The integrity of the initially prepared document is retained throughout the entire process, which results in the reduction of labor needed to recreate the data as it proceeds through the various stages of the process, thereby eliminating costly exception procedures, balancing steps, reconciliation, the need for audit and document storage and handling. Through this process, it is expected that other remittance costs will be reduced through earlier payment receipt time, lower bank check clearing charges and reduction of, and more rapid response to, customer inquiries.

Controls are incurred as a result of the integrated single document printing process that assures the payee that its accounting records are updated from source documents which it originated. The payer is assured that the payment made to the corporate service provider is accurate and receipt of the cancelled check document represents proof of payment. The check document can be printed by the payee with control features such as restricted endorsements and alternative return address that facialitate rapid and accurate posting of payment to the payer's account.

Accordingly, it is a principal object of the present invention to provide an improved invoicing and bill paying process and system.

Another object of this invention is to provide a new form of invoicing and billing document in the form of an integrated billing document.

Another object of this invention is to provide an integrated billing document comprising an invoice and unit record.

A further object of this invention is to provide a new form of financial data processing system and which uses an integrated billing document comprising at least a unit record and invoice.

These and other objects and features of the present invention will become better understood through a consideration of the following description taken in conjunction with the drawings.

BRIEF DESCRIPTION OF DRAWINGS

FIGS. 1a and 1b show one form of an integrated billing document according to the present invention, with FIG. 1a showing the front and FIG. 1b showing the back thereof.

FIGS. 2a and 2b illustrate details of the unit record or bank check of the present invention.

FIG. 3 is a flow chart illustrating how the accounts receivable update, printing and mailing of invoices is performed according to the present invention.

FIG. 4 is a flow chart illustrating a typical set of the detailed processing steps for returned ("incoming") remittances as presently conducted in conventional financial data processing systems.

FIG. 5 is a flow chart illustrating the detailed processing steps for returned ("incoming") remittances in accordance with the present invention and, in comparison with FIG. 4, shows the efficiencies, labor reduction and cost reductions available by practicing the concepts of the present invention.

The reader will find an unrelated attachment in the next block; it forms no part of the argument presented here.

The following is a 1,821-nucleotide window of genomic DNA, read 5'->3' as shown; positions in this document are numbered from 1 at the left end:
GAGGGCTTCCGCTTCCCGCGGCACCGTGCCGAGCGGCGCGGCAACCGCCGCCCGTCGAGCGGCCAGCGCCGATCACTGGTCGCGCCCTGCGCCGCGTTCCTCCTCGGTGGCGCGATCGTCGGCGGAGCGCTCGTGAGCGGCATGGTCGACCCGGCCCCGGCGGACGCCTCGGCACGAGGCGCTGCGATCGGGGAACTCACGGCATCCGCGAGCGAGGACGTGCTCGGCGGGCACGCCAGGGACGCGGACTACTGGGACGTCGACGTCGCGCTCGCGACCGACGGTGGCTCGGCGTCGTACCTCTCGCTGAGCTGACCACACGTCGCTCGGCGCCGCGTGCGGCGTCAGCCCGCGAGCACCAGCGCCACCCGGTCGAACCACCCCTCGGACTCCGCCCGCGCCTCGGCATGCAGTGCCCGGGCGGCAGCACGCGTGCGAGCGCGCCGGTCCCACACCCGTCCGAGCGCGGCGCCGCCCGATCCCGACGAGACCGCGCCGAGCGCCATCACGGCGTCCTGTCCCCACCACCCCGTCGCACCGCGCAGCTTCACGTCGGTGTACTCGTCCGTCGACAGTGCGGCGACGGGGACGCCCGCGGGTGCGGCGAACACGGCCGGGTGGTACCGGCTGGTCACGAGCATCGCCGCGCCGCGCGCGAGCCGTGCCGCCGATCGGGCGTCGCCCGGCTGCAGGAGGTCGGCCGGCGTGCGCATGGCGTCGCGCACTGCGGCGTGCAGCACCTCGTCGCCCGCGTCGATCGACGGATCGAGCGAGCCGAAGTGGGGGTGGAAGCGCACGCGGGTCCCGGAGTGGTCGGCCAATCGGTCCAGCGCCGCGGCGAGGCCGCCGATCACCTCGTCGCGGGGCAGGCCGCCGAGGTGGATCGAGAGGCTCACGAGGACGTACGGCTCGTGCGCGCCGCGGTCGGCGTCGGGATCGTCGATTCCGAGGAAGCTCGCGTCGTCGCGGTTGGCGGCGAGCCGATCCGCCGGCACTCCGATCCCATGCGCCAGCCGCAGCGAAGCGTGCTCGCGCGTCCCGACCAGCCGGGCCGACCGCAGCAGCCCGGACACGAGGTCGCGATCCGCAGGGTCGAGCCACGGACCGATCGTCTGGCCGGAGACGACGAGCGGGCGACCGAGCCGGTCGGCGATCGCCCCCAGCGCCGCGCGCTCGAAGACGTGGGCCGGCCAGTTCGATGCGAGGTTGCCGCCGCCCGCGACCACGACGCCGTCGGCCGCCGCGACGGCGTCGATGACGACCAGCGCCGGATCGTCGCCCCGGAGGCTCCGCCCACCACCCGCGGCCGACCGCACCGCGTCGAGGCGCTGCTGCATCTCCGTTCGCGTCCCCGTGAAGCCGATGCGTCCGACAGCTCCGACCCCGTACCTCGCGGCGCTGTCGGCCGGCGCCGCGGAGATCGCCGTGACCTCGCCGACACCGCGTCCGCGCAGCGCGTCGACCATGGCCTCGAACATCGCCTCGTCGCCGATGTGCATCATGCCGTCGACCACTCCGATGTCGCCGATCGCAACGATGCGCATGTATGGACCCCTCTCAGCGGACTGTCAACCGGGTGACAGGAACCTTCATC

FIG. 6 is a flow chart illustrating the detail of the check processing functions.

FIG. 7 is a flow chart illustrating the detail of the non-paid check processing functions.

FIG. 8 is a flow chart illustrating control file maintenance processing functions.

DETAILED DESCRIPTION

Turning now to a detailed description of the concepts of the present invention, and exemplary embodiments of the method, system and documents involved, the integrated billing document will first be described, and particularly the unit record (namely, the fully negotiable bank check) thereof. The integrated billing document as shown in FIG. 1 comprises the three parts previously discussed, the invoice or bill 10, the maintenance and payment selection alternatives 11, and the unit record or negotiable bank check 12. The check or unit record 12 is shown in greater detail in FIGS. 2a and 2b, with FIG. 2a showing the front side and content thereof, and FIG. 2b showing printed endorsements on the back of the check 12.

The unit record 12 contains all of the standard information commonly printed on a personalized consumer check. This standard information includes the full name and address of the account holder (payer) 14, the full name and address of the financial institution (drawee) 15, which may be a bank, savings association, or credit union, a sequential check number or reference number 20, the fractional form of the financial institutions transit/routing number 25, and the magnetic ink (MICR) form for the payer's bank account number 30 and the drawee transit/routing number 35. Areas are set aside for the payer and include the date, written dollar amount, numeric dollar amount, signature, and payee's name.

At the time of producing the periodic customer's accounts receivable bill or invoice 10, the standard information described above is retrieved from a data base (customer and financial institution control file), formatted and printed by use of a page printer with magnetic ink capability (e.g., laser printer of FIG. 3). The data base contains the following data elements: customer name and address 14, customer's bank name and address 15, customer's bank account number 30, and bank transit/routing number 25 and 35. Other coding within the data base specifies the type of integrated document to be produced, certain characteristics of the bank, stop payment status and delinquent or prepaid status.

According to the present invention, additional data extracted from the data base is also printed on the unit record 12, and includes the payee name, address or Post Office Box number, city, state and zip code 40, optionally a machine readable payment code 41, the amount due in written form 50 and numeric form 55, the customer's accounts receivable number (for the payee or billing entity) in the form of magnetic ink characters 60 or optionally in optical character recognition (OCR) characters or bar code fonts 65. The amount due also is printed in magnetic ink 70, or optionally optical characters or bar code 75. All this information is formatted and printed on the unit record under the control of the customer and financial institution data base in combination with the accounts receivable file as is further explained in connection with FIG. 3.